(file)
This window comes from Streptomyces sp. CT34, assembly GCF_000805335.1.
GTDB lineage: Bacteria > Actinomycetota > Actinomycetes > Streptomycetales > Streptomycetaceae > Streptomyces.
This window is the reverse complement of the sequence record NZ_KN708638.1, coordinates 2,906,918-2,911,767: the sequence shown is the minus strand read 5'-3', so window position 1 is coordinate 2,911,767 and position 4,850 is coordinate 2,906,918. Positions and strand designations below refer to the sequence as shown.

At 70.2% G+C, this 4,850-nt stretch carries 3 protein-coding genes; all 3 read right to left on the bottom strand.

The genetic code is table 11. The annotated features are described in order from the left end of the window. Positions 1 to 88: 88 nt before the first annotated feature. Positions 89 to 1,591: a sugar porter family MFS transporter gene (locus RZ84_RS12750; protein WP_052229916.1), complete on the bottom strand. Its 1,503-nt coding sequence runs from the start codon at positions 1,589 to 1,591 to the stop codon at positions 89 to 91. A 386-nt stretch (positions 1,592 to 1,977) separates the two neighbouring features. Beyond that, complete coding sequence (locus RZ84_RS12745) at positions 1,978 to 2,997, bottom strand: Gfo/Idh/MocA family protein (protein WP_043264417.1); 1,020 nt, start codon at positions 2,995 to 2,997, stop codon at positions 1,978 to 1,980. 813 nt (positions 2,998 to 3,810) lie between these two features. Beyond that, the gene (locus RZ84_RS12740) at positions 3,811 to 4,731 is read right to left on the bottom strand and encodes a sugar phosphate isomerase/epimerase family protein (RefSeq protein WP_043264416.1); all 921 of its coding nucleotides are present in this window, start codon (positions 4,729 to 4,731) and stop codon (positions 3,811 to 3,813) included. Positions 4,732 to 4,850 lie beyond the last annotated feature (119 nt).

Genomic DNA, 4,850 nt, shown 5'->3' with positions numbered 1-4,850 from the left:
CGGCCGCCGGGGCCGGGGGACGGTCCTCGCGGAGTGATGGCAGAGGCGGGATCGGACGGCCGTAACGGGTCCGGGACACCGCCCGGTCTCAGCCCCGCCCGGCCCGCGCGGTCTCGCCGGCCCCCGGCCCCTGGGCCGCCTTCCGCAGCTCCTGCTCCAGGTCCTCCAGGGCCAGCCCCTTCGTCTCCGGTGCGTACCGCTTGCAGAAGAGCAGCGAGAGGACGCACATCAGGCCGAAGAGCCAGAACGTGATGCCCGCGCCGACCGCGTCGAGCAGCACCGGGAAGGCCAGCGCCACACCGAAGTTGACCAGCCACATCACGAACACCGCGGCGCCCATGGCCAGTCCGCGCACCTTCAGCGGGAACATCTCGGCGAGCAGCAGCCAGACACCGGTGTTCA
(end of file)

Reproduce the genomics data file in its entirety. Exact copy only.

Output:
This window comes from Streptomyces sp. CT34, assembly GCF_000805335.1.
GTDB lineage: Bacteria > Actinomycetota > Actinomycetes > Streptomycetales > Streptomycetaceae > Streptomyces.
This window is the reverse complement of the sequence record NZ_KN708638.1, coordinates 2,906,918-2,911,767: the sequence shown is the minus strand read 5'-3', so window position 1 is coordinate 2,911,767 and position 4,850 is coordinate 2,906,918. Positions and strand designations below refer to the sequence as shown.

At 70.2% G+C, this 4,850-nt stretch carries 3 protein-coding genes; all 3 read right to left on the bottom strand.

The genetic code is table 11. The annotated features are described in order from the left end of the window. Positions 1 to 88: 88 nt before the first annotated feature. Positions 89 to 1,591: a sugar porter family MFS transporter gene (locus RZ84_RS12750; protein WP_052229916.1), complete on the bottom strand. Its 1,503-nt coding sequence runs from the start codon at positions 1,589 to 1,591 to the stop codon at positions 89 to 91. A 386-nt stretch (positions 1,592 to 1,977) separates the two neighbouring features. Beyond that, complete coding sequence (locus RZ84_RS12745) at positions 1,978 to 2,997, bottom strand: Gfo/Idh/MocA family protein (protein WP_043264417.1); 1,020 nt, start codon at positions 2,995 to 2,997, stop codon at positions 1,978 to 1,980. 813 nt (positions 2,998 to 3,810) lie between these two features. Beyond that, the gene (locus RZ84_RS12740) at positions 3,811 to 4,731 is read right to left on the bottom strand and encodes a sugar phosphate isomerase/epimerase family protein (RefSeq protein WP_043264416.1); all 921 of its coding nucleotides are present in this window, start codon (positions 4,729 to 4,731) and stop codon (positions 3,811 to 3,813) included. Positions 4,732 to 4,850 lie beyond the last annotated feature (119 nt).

Genomic DNA, 4,850 nt, shown 5'->3' with positions numbered 1-4,850 from the left:
CGGCCGCCGGGGCCGGGGGACGGTCCTCGCGGAGTGATGGCAGAGGCGGGATCGGACGGCCGTAACGGGTCCGGGACACCGCCCGGTCTCAGCCCCGCCCGGCCCGCGCGGTCTCGCCGGCCCCCGGCCCCTGGGCCGCCTTCCGCAGCTCCTGCTCCAGGTCCTCCAGGGCCAGCCCCTTCGTCTCCGGTGCGTACCGCTTGCAGAAGAGCAGCGAGAGGACGCACATCAGGCCGAAGAGCCAGAACGTGATGCCCGCGCCGACCGCGTCGAGCAGCACCGGGAAGGCCAGCGCCACACCGAAGTTGACCAGCCACATCACGAACACCGCGGCGCCCATGGCCAGTCCGCGCACCTTCAGCGGGAACATCTCGGCGAGCAGCAGCCAGACACCGGTGTTCA